[bitc-dev] RFI: deeply immutable functions

M. Scott Doerrie mdoerri at cs.jhu.edu
Thu Aug 11 16:59:52 EDT 2005


Swaroop Sridhar wrote:

> M. Scott Doerrie wrote:
>
>> Jonathan S. Shapiro wrote:
>>
>>>
>>> There is no intrinsic problem in the type system with this
>>> instantiation, but it has an unpleasant consequence: deeply immutable
>>> procedures cannot invoke methods because they may later be instantiated
>>> in a way that violates deep immutability.
>>>
>>>  
>>>
>> How do type classes propagate over interfaces?
>> If type class instances can propagate over the interface boundary 
>> without being defined in the interface, then I agree that additional 
>> syntax is needed.
>
>
> I am not sure what you mean by propagation of type-classes. If what 
> you mean is that some methods of an instantiation are defined in other 
> interfaces/modules, this should certainly be true.

Yes, but do they propagate with or without declaration in the interface 
definition?  I would think that they don't.  So I'm arguing that this 
case can not arise without programmer consent.

I could not cause this to happen with an (import ...) statement.  It 
could only occur with an (import! ...) statement.  This should give 
programmers a way to use interfaces which are only deeply non-mutating.

However, I think I may be digressing, focusing on only one case of a 
larger problem.  This problem could arise locally as well as across 
interfaces.  The di-fn type is a better solution.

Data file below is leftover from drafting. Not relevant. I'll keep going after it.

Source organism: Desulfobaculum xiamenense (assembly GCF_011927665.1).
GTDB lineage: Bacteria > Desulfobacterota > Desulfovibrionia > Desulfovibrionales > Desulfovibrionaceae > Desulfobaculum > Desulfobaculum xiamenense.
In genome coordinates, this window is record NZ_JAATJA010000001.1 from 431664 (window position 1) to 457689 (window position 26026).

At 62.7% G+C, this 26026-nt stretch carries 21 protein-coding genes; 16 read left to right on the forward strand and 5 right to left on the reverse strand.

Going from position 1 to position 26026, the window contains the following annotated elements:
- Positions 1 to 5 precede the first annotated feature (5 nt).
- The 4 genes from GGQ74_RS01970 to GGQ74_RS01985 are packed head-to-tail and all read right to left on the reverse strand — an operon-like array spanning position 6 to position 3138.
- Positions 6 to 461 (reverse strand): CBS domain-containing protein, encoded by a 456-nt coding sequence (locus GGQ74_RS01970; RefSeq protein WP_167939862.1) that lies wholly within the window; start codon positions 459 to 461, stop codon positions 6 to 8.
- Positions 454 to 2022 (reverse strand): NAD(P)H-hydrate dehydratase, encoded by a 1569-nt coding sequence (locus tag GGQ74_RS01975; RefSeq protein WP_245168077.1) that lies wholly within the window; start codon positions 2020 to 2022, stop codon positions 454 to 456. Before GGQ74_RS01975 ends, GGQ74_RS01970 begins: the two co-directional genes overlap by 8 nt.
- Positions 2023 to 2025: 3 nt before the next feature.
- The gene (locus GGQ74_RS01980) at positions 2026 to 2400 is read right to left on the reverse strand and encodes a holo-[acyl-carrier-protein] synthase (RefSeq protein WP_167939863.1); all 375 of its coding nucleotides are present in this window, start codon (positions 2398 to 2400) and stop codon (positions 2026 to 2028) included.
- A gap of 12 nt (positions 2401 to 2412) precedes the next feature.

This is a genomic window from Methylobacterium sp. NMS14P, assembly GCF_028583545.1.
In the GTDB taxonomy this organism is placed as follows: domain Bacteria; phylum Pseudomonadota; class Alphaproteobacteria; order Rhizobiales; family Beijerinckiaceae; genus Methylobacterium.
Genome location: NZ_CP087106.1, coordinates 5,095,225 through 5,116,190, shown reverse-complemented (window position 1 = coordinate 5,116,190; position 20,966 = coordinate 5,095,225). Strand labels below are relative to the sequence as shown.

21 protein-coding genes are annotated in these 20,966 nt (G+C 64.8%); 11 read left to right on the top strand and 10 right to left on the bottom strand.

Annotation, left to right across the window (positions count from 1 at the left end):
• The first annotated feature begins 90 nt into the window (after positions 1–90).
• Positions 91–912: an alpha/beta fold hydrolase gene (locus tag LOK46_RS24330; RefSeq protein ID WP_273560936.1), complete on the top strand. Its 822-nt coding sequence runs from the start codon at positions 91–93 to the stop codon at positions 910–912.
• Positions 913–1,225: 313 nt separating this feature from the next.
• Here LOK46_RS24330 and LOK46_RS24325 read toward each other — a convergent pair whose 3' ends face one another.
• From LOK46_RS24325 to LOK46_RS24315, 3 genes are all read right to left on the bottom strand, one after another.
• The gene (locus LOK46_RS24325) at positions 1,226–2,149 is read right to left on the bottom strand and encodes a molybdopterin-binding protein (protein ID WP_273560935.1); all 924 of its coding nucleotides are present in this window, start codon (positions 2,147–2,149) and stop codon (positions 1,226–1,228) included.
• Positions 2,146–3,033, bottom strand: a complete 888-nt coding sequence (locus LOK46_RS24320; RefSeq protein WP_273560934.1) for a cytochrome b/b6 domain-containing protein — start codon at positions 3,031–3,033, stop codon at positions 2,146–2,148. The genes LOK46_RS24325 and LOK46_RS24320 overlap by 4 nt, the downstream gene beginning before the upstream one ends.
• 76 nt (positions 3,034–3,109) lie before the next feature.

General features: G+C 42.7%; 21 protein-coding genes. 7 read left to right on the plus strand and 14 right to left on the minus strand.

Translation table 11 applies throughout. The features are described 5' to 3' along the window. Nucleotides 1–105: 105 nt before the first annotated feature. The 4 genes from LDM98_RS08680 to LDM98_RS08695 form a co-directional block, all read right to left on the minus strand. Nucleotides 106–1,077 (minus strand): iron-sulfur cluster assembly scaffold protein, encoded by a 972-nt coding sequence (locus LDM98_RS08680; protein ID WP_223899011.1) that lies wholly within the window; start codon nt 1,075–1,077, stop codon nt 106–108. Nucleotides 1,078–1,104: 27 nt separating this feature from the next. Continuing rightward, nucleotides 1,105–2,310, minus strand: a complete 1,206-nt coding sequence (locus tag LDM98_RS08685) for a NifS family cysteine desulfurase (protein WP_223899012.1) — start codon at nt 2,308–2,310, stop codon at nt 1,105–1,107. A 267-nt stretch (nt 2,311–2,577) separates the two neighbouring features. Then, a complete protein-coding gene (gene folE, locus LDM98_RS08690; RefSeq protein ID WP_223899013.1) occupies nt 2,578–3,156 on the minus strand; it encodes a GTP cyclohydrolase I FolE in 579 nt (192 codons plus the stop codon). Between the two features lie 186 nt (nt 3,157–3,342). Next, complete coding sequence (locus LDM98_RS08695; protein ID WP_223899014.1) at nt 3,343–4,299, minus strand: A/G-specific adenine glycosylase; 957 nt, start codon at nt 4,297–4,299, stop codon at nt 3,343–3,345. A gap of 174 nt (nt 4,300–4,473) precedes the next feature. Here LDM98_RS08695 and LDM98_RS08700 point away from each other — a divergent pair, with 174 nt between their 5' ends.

>
>>
>>> 3. Introduce a new variation on function types:
>>>
>>>  (di-fn T.arg T.result)
>>>
>>> that describes deeply immutable procedures.
>>>  
>>>
>> If I declare a di-fn using a type class, other future instances of 
>> that type class could cause my function to become stateful.
>
>
> No. di-fn declaration in a type-class can only be satisfied by a di-fn 
> definition. The compiler will make sure that all di-fns are deeply 
> non-mutating at the time (actually place) of definition.

Ok, I hurridly misread this.  The di-fn type is a more general 
solution.  Somehow I had read constructor.

Would this mean that di-fn is itself some sort of type class?  (di-fn 
T.arg T.result) should be usable where (fn T.arg T.result) is required.  
Of course, this isn't expressible in the current system as our type 
classes only involve methods of fn types.  This is probably incorrect, 
but could we think of di-fn as the following:

(deftypeclass (di-fn 'a 'b)
    (super (fn 'a 'b)))

Of course, this is not user-definable as it's a known type to check for 
deep imutability in the compiler.

Scott Doerrie



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